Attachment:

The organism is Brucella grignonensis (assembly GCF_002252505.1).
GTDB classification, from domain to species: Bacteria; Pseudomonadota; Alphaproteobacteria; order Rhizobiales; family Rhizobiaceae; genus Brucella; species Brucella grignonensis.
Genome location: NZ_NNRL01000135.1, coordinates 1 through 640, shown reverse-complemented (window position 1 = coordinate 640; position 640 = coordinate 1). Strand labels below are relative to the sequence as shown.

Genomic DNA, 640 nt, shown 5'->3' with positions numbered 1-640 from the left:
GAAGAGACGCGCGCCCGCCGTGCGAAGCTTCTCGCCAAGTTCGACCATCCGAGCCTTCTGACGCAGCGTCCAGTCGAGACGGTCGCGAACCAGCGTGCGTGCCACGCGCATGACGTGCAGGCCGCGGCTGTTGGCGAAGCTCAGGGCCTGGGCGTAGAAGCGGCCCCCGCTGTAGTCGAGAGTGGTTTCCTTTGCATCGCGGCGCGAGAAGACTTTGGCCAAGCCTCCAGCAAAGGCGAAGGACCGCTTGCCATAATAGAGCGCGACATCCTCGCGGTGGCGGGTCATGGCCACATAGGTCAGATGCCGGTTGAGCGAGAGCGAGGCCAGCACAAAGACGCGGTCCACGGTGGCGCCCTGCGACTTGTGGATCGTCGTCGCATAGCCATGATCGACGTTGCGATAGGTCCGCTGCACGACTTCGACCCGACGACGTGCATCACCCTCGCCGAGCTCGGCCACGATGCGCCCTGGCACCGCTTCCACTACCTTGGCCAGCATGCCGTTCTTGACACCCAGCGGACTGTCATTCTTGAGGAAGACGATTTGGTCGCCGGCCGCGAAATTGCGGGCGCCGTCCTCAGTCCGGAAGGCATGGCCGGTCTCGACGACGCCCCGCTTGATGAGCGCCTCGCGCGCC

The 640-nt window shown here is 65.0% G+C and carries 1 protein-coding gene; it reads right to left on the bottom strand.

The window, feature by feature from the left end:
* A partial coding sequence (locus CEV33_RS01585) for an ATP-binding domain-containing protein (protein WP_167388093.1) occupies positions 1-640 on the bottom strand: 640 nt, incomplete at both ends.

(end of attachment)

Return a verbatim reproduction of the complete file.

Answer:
The organism is Brucella grignonensis (assembly GCF_002252505.1).
GTDB classification, from domain to species: Bacteria; Pseudomonadota; Alphaproteobacteria; order Rhizobiales; family Rhizobiaceae; genus Brucella; species Brucella grignonensis.
Genome location: NZ_NNRL01000135.1, coordinates 1 through 640, shown reverse-complemented (window position 1 = coordinate 640; position 640 = coordinate 1). Strand labels below are relative to the sequence as shown.

Genomic DNA, 640 nt, shown 5'->3' with positions numbered 1-640 from the left:
GAAGAGACGCGCGCCCGCCGTGCGAAGCTTCTCGCCAAGTTCGACCATCCGAGCCTTCTGACGCAGCGTCCAGTCGAGACGGTCGCGAACCAGCGTGCGTGCCACGCGCATGACGTGCAGGCCGCGGCTGTTGGCGAAGCTCAGGGCCTGGGCGTAGAAGCGGCCCCCGCTGTAGTCGAGAGTGGTTTCCTTTGCATCGCGGCGCGAGAAGACTTTGGCCAAGCCTCCAGCAAAGGCGAAGGACCGCTTGCCATAATAGAGCGCGACATCCTCGCGGTGGCGGGTCATGGCCACATAGGTCAGATGCCGGTTGAGCGAGAGCGAGGCCAGCACAAAGACGCGGTCCACGGTGGCGCCCTGCGACTTGTGGATCGTCGTCGCATAGCCATGATCGACGTTGCGATAGGTCCGCTGCACGACTTCGACCCGACGACGTGCATCACCCTCGCCGAGCTCGGCCACGATGCGCCCTGGCACCGCTTCCACTACCTTGGCCAGCATGCCGTTCTTGACACCCAGCGGACTGTCATTCTTGAGGAAGACGATTTGGTCGCCGGCCGCGAAATTGCGGGCGCCGTCCTCAGTCCGGAAGGCATGGCCGGTCTCGACGACGCCCCGCTTGATGAGCGCCTCGCGCGCC

The 640-nt window shown here is 65.0% G+C and carries 1 protein-coding gene; it reads right to left on the bottom strand.

The window, feature by feature from the left end:
* A partial coding sequence (locus CEV33_RS01585) for an ATP-binding domain-containing protein (protein WP_167388093.1) occupies positions 1-640 on the bottom strand: 640 nt, incomplete at both ends.